Never has it been more true that a week is a long time in politics. As I write, it is just seven days since we went to the polls and were sucked into a political vortex from which there appears to be no end.
We went in on the premise of looking for some certainty and came out with anything but.
And it is, ironically, Theresa May, who in her hubris taunted the opposition for being a collective of inepts, who has imposed her own version of a ‘coalition of chaos’ with a hung parliament and the spectre of another election anytime soon.
And, as ever, there is a Scottish context. When once dogged supporters of the Labour Party were the cannon fodder for a Westminster system that inevitably delivered a government we did not vote for, we now have Ruth Davidson’s Scottish Tories providing succour to a right-wing, hard Brexit, minority government led by a lame-duck premier.
An enfeebled prime minister diminished by her own vanities who previously pledged to “fight against the burning injustices” of poverty, race and class has now been forced into a humiliating deal with the DUP whose archaic attitudes drag us into the past and not to the future. And while the Tories may wish to colour this unsavoury coupling as some marriage of convenience, the fact is that the DUP stands as an anathema to the progressive, forward-looking nation that most of us hoped we had become.
The anger is palpable. And rightly so.
My take on the DUP is coloured. No doubt. I once sat next to the incomparable Rev Ian Paisley on a plane flying back from New York. The Protestant evangelical minister, and then leader of the DUP, was an enormous bulk of a man whose inevitable invasion of my personal space I only endured because in breastfeeding my baby son, it must have been such an anathema to his senses, trapped as he was between his own questionable convictions and my right to use my breasts for what his god intended, that I took some twisted pleasure in the situation. He asked to be moved but the plane was full so there he sat, consumed by an obvious discomfort of his own making. And while, clearly, I can’t judge the DUP on this one unwelcome encounter, I can say with conviction that I despise much of what they stand for in terms of equalities, abortion and the right to love who your heart most desires. I certainly didn’t vote expecting them to share in my country’s governance. And neither, I suspect, did you.
Ordinarily, this bizarre and frankly unjust set of political circumstances would be ripe for the SNP to brazen their way into another referendum, but that has been stymied on a number of fronts. Not least by Ruth Davidson, who ran a fantastic election campaign based on a single cause of ‘no to another referendum’.
Nicola Sturgeon is taking time to reflect. And for the first time is feeling the real pressure of being both the leader of an independence party and the First Minister of Scotland. She is being pulled in different directions and this will be a test of her mettle.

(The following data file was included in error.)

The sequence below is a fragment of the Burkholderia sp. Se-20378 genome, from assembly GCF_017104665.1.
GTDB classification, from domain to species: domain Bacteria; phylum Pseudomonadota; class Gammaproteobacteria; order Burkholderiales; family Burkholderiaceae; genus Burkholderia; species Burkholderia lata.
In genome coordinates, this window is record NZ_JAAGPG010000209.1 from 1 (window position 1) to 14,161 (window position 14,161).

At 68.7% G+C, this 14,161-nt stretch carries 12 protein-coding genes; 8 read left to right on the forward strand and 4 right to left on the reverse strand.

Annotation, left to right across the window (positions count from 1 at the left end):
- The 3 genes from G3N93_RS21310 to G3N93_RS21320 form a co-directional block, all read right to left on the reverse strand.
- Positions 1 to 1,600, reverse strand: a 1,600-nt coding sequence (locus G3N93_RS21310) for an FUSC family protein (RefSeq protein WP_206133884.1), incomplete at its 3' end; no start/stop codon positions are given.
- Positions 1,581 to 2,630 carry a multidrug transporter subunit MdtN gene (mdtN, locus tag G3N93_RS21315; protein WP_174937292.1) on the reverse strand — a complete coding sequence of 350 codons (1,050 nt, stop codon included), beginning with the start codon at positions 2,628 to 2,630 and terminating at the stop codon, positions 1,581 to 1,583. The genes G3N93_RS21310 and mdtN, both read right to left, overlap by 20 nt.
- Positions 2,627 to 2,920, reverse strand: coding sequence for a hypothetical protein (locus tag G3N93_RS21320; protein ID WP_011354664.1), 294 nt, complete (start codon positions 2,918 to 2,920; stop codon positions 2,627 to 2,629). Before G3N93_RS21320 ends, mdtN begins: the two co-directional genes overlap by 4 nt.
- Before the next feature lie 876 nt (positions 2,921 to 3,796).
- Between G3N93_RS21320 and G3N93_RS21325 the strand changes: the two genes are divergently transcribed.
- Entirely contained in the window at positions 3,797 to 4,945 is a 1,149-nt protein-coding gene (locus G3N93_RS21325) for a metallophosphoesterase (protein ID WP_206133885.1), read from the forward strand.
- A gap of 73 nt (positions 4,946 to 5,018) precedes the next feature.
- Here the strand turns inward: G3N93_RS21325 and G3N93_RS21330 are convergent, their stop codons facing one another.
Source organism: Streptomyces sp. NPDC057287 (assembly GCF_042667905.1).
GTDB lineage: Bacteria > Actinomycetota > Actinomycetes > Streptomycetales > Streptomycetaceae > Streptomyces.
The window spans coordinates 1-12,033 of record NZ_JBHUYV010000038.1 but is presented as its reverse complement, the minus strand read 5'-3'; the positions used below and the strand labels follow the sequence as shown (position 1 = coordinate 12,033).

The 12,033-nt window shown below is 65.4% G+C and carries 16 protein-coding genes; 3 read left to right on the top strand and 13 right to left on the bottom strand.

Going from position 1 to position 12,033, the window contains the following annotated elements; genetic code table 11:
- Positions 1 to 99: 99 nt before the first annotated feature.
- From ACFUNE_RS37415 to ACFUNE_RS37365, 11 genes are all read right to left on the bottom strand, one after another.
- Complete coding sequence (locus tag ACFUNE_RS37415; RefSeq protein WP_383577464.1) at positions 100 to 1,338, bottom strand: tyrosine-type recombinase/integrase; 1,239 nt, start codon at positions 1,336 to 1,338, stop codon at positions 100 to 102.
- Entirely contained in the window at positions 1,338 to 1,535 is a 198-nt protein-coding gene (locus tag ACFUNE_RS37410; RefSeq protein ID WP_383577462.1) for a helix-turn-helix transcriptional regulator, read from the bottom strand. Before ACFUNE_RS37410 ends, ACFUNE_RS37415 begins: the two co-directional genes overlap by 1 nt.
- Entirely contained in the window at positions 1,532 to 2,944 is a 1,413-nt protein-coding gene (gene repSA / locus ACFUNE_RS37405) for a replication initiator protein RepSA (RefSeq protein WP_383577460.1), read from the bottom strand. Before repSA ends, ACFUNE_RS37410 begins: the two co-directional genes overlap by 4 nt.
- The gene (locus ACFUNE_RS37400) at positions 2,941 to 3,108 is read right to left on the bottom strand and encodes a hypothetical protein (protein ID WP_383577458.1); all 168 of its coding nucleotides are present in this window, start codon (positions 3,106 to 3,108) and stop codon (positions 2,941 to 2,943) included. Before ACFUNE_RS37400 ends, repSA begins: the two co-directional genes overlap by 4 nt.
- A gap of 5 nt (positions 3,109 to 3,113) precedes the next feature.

The SNP had never really felt the negative aftershocks of 2014. Far from it. Their ranks were swollen by those that remained impatient for change. There was no real raking over the coals. No in-depth analysis of what went wrong. No prospectus for how to win next time around. After all, having won another election in 2015, why look to change? And then there was Brexit.
Sturgeon was right then to put independence back on the table. Scotland had voted to remain and she needed to reflect that both as a leader who had promised it in her manifesto but also as a first minister who could defend the right of a majority of Scots to remain within the EU.
But things changed. A snap election. One that the PM said would not be called. Sturgeon dithered and a lacklustre, defensive and confused campaign exposed the schism within – those who want independence now, and those who are willing to hang on. More damagingly, it revealed a first minister out of touch with parts of Scotland and she hadn’t seen that going on.
Davidson outmanoeuvred Sturgeon and capitalised on what was easily portrayed as an obsession with independence to the exclusion of redressing falling standards in education, improving hospitals, growing the economy, and no longer can anyone argue that Scotland doesn’t vote Tory. It does now.
Sturgeon remains the most formidable and popular leader – despite the way the polls have been spun – and none of her opponents yet looks like a government in waiting. But there is time.
This week she will move the debate on from a referendum to a need to pull together on Brexit. But she needs to do more. A radical ministerial reshuffle that brings in some of the youth team – Kate Forbes for one – and revisits some of the old – a wise leader keeps the greybeards on side – would be a savvy move.
Sturgeon shouldn’t be paralysed by the argument for independence but should move it on from when to have a referendum to building a Scotland that means you hold it when you would win it.
Theresa May told Nicola Sturgeon that “politics is not a game” but as we sit in what very much feels like a political waiting room, with nothing more substantial to read than dog-eared articles about Brexit DIY and political window dressing, it does feel like we are just waiting for someone, anyone, to make the next move.